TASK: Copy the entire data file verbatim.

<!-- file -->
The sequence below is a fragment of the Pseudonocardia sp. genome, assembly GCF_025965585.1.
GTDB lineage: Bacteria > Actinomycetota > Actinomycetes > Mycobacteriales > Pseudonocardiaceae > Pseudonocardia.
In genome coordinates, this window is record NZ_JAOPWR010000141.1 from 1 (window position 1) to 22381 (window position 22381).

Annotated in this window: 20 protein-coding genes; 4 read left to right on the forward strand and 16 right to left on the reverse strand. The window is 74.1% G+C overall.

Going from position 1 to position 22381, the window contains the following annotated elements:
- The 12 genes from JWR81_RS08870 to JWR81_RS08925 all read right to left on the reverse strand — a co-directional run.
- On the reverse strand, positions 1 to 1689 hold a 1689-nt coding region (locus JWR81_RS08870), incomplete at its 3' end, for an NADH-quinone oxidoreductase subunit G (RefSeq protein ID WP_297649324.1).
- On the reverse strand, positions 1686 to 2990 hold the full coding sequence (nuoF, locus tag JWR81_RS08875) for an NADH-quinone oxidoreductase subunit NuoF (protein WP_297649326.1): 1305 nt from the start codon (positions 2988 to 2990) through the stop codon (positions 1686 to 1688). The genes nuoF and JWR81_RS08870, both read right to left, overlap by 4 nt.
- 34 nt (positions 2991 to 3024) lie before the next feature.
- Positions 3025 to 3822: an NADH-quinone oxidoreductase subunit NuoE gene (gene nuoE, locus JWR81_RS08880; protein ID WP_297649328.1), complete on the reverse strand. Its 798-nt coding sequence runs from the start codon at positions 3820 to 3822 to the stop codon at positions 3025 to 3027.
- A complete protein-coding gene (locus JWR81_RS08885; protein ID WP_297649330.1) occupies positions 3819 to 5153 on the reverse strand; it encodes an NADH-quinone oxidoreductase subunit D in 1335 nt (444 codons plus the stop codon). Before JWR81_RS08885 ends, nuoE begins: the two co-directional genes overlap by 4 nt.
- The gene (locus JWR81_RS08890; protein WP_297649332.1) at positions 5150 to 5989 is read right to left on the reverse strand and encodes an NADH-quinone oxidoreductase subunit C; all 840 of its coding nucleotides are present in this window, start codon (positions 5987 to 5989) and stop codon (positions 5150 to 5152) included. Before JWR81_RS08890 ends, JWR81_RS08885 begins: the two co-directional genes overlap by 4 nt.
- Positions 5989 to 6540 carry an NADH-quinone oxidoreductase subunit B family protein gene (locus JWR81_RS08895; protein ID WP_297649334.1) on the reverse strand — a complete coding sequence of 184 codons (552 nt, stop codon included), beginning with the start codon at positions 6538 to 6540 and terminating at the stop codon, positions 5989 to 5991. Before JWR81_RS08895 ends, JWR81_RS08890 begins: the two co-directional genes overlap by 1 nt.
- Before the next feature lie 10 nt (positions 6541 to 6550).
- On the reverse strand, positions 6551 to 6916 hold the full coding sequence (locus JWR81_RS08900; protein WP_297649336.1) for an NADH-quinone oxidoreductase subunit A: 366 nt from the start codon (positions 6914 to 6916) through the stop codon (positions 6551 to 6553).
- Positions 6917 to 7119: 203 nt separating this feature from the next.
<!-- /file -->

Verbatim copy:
The sequence below is a fragment of the Pseudonocardia sp. genome, assembly GCF_025965585.1.
GTDB lineage: Bacteria > Actinomycetota > Actinomycetes > Mycobacteriales > Pseudonocardiaceae > Pseudonocardia.
In genome coordinates, this window is record NZ_JAOPWR010000141.1 from 1 (window position 1) to 22381 (window position 22381).

Annotated in this window: 20 protein-coding genes; 4 read left to right on the forward strand and 16 right to left on the reverse strand. The window is 74.1% G+C overall.

Going from position 1 to position 22381, the window contains the following annotated elements:
- The 12 genes from JWR81_RS08870 to JWR81_RS08925 all read right to left on the reverse strand — a co-directional run.
- On the reverse strand, positions 1 to 1689 hold a 1689-nt coding region (locus JWR81_RS08870), incomplete at its 3' end, for an NADH-quinone oxidoreductase subunit G (RefSeq protein ID WP_297649324.1).
- On the reverse strand, positions 1686 to 2990 hold the full coding sequence (nuoF, locus tag JWR81_RS08875) for an NADH-quinone oxidoreductase subunit NuoF (protein WP_297649326.1): 1305 nt from the start codon (positions 2988 to 2990) through the stop codon (positions 1686 to 1688). The genes nuoF and JWR81_RS08870, both read right to left, overlap by 4 nt.
- 34 nt (positions 2991 to 3024) lie before the next feature.
- Positions 3025 to 3822: an NADH-quinone oxidoreductase subunit NuoE gene (gene nuoE, locus JWR81_RS08880; protein ID WP_297649328.1), complete on the reverse strand. Its 798-nt coding sequence runs from the start codon at positions 3820 to 3822 to the stop codon at positions 3025 to 3027.
- A complete protein-coding gene (locus JWR81_RS08885; protein ID WP_297649330.1) occupies positions 3819 to 5153 on the reverse strand; it encodes an NADH-quinone oxidoreductase subunit D in 1335 nt (444 codons plus the stop codon). Before JWR81_RS08885 ends, nuoE begins: the two co-directional genes overlap by 4 nt.
- The gene (locus JWR81_RS08890; protein WP_297649332.1) at positions 5150 to 5989 is read right to left on the reverse strand and encodes an NADH-quinone oxidoreductase subunit C; all 840 of its coding nucleotides are present in this window, start codon (positions 5987 to 5989) and stop codon (positions 5150 to 5152) included. Before JWR81_RS08890 ends, JWR81_RS08885 begins: the two co-directional genes overlap by 4 nt.
- Positions 5989 to 6540 carry an NADH-quinone oxidoreductase subunit B family protein gene (locus JWR81_RS08895; protein ID WP_297649334.1) on the reverse strand — a complete coding sequence of 184 codons (552 nt, stop codon included), beginning with the start codon at positions 6538 to 6540 and terminating at the stop codon, positions 5989 to 5991. Before JWR81_RS08895 ends, JWR81_RS08890 begins: the two co-directional genes overlap by 1 nt.
- Before the next feature lie 10 nt (positions 6541 to 6550).
- On the reverse strand, positions 6551 to 6916 hold the full coding sequence (locus JWR81_RS08900; protein WP_297649336.1) for an NADH-quinone oxidoreductase subunit A: 366 nt from the start codon (positions 6914 to 6916) through the stop codon (positions 6551 to 6553).
- Positions 6917 to 7119: 203 nt separating this feature from the next.